Custodial Torture of Dalit Youths
Thiruvananthapuram, March 14: Two Dalit youths, Sathyan (24) and Sunil (24), were admitted into Kanyakulangara Community Health Centre yesterday following custodial torture inflicted on them by Attingal police near here.
Both Sathyan and Sunil earn their living by operating loud speakers. After finishing a programme at a temple festival, they returned home past midnight on March 13 and were sleeping when seven policemen from Attingal stormed into their house and took them into custody for no reason. At Attingal police lock-up they were subjected to heinous methods of physical torture including typing-up of fingers and rotating by inserting pen. As a result, there were injuries on their fingers and swelling on hands. Marks of kicks were also visible on Sathyan's back-shoulder.
Amidst torture, the police asked them questions related to burning of a toddy shop at Aliyatt area, about which both had no knowledge or information.
Incidentally, although their house fall under Venjaramoodu police station limits, the Attingal police took them into custody through the ill-famous midnight-knock without the knowledge of local police. They were released from the illegal police custody only in the afternoon at the intervention of local MLA, Pirappankode Murali (CPM) and were later admitted into the Community Health Centre.
They submitted a detailed complaint to Chief Minister E. K. Nayanar.
Mangalore Dalit leader killed Thiruvananthapuram, March 14: A Dalit leader and employee of Mangalore University, Mr. Sivappa Bangara (35), was killed by an unidentified group by slashing his neck.
According to information reaching here, two strangers woke-up Sivappa when he was asleep after dinner day-before at his home in Bandwal Kajakode area and requested him to show the way to somebody else's house. After he accompanied them a short distance, the culprits attacked him and slashed his neck. Although, Sivappa's brother Rukmaya Bangara reached the spot on hearing his cries, the culprits made their escape into darkness.
Sivappa was the President of South Canara District Scheduled Caste Multi-purpose Cooperative Society. The police had registered a case and are investigating. (EOM)
(From "The New Indian Express", TVM Edn., March 14, 2001, Wednesday)
Dalits, Kolis migrate as earthquake creates great rift
(Express News Service)
Bhuj, March 13: Two wars and two successive droughts have not displaced them. But the January 26 temblor has. Hundreds of villagers in border Khavda taluka have now started migrating mostly, the socially backward Dalits and Kolis, after the quake left a trail of destruction in these villages.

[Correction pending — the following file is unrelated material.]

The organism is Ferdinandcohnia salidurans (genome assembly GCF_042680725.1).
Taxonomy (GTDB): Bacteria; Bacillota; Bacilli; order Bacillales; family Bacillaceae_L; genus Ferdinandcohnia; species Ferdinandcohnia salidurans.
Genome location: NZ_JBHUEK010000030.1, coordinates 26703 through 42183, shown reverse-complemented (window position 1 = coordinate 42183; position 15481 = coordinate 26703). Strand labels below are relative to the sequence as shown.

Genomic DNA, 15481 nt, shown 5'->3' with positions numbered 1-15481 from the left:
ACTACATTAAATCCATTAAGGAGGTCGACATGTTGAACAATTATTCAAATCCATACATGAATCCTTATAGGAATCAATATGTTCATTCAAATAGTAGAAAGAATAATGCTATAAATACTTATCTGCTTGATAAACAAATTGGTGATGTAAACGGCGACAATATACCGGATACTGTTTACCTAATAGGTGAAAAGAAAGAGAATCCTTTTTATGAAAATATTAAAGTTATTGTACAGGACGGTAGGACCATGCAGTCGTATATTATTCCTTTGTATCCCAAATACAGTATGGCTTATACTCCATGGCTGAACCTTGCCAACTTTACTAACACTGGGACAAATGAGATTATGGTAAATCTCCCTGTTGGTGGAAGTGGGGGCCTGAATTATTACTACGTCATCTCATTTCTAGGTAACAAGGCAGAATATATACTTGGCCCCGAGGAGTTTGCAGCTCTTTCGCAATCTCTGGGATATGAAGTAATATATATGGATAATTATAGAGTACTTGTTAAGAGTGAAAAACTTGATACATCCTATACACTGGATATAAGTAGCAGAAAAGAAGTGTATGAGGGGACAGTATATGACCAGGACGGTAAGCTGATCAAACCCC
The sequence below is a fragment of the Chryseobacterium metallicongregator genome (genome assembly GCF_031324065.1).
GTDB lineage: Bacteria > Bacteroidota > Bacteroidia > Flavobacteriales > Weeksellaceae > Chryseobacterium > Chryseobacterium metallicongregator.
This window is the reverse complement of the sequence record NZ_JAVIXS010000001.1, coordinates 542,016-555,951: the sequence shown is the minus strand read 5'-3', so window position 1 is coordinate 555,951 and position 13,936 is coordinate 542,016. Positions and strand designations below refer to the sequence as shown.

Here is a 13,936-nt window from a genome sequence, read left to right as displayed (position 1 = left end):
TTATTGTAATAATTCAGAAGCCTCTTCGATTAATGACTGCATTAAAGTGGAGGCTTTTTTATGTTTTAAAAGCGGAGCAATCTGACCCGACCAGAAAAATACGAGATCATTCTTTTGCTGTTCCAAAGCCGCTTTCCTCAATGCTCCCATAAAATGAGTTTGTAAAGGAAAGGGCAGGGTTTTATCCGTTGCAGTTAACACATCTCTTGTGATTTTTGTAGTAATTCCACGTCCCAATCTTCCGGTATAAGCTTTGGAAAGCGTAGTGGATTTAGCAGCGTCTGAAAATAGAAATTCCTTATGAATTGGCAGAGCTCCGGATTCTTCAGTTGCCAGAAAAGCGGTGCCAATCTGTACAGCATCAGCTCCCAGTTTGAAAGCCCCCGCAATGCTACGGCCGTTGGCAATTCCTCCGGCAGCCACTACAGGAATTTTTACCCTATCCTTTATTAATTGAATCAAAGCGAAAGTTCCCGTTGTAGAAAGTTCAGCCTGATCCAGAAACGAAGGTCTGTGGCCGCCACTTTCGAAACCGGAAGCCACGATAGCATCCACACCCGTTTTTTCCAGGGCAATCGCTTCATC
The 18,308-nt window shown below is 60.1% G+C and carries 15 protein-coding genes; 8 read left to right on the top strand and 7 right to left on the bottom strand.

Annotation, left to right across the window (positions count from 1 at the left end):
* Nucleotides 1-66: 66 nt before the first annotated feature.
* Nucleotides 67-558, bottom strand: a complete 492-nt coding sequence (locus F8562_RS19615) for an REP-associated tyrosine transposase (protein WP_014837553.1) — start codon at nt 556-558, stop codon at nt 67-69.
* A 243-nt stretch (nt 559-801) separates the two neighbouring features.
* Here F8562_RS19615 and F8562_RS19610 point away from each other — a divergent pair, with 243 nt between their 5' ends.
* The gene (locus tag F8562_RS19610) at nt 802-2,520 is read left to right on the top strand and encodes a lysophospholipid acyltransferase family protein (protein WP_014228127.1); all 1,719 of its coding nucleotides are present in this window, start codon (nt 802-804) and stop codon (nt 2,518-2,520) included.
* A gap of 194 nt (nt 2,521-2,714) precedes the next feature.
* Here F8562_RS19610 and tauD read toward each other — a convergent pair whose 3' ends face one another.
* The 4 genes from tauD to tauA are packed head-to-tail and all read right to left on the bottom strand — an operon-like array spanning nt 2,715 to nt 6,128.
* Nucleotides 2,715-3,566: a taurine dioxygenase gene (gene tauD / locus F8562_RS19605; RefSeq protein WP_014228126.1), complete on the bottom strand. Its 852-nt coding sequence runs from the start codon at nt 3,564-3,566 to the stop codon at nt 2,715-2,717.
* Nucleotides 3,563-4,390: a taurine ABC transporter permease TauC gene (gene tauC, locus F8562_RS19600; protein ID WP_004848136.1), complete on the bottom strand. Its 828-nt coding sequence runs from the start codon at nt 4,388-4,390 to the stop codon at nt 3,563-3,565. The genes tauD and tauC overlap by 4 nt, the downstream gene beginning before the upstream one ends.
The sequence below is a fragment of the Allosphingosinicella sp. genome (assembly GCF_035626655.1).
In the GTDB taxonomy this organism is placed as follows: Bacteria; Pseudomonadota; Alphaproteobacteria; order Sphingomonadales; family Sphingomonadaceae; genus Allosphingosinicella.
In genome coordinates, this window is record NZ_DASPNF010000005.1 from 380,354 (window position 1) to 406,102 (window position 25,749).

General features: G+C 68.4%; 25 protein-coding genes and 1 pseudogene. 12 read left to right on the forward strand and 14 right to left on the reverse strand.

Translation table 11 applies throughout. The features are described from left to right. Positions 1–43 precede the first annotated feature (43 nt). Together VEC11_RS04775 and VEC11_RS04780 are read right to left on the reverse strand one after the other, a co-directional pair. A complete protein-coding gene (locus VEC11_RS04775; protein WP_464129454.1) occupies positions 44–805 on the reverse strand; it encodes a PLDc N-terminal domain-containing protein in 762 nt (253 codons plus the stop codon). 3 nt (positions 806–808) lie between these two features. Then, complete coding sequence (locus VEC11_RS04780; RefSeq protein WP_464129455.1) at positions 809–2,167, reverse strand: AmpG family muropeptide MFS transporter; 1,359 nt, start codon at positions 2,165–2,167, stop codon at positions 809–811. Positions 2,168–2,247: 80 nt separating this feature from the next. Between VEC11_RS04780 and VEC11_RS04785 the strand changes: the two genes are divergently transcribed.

However, what is now driving them against the wall is the discrimination they are facing in many villages when it comes to applying for government relief and rehabilitation package and the reluctance of the upper castes including Muslims who do not want them to be a part when they rebuild or relocate their villages.
"I think this land is cursed for us now. First the drought and now the quake. We could brave the scarcity because we had our homes at least. But the quake has snatched that away too. Now there is no reason for us to stay here," says Harjibhai Harijan of the Moti Dhiran village near Khavda.
"We belong to the lowest strata in the villages. The others have pucca houses and enough money to rebuild lost homes. But we have lost everything and we have no money to rebuild. There is no work also, so we will have to search for new pastures," says Dholabhai Harijan, another villager in Dhoravara.
However, one inherent reason why most of the Dalits and Kolis have decided to leave is the discrimination they have started facing from upper castes and the Muslims, who dominate quite a few villages.
"We are not being consulted before any decision is being taken. Some village elders say they want to relocate, others say they shouldn't. Nobody is thinking of us because we don't have anything left to say our own. We cannot live like this here because we have no houses left. We don't have the money to build them again. The upper classes have fields and land we work as labourers. If villages are relocated anyway we have to go in search of work so why now now?", argues Motabhai Harijan in Nani Dhiran village.
About 25 families of the Moti Dhiran village, 30 families of Dhoravara, 20 families from Khavda have already migrated. Mostly walking by foot they have pitched tents at various places near farms on the Bhuj-Khavda state highway 45 where they are searching for work. "We might go up to Bhuj even Gandhidham and Kandla. There is nothing left back there for us now. The land has become cursed. Godwilling if the monsoon is good we might go back but not now," says Bhimabhai, a Koli labourer.
The migration of these Harijans and Kolis has left uncertainty behind. While parts of the villages, mostly those occupied by Harijans and Kolis known as Harijanvaas wear a deserted look, those who have stayed back are doing a rethink. Says Rajiben, former sarpanch and taluka panchayat member: "We are trying to persuade them not to leave but I think the quake has dealt the final blow. If more and more people start leaving we also will have to join. Already some have packed their belongings and are ready to leave. They don't know where they will go but they are going."
Sajanvela Harijan, the head of Harijans in Khavda says even his pleas to his caste members have been ignored.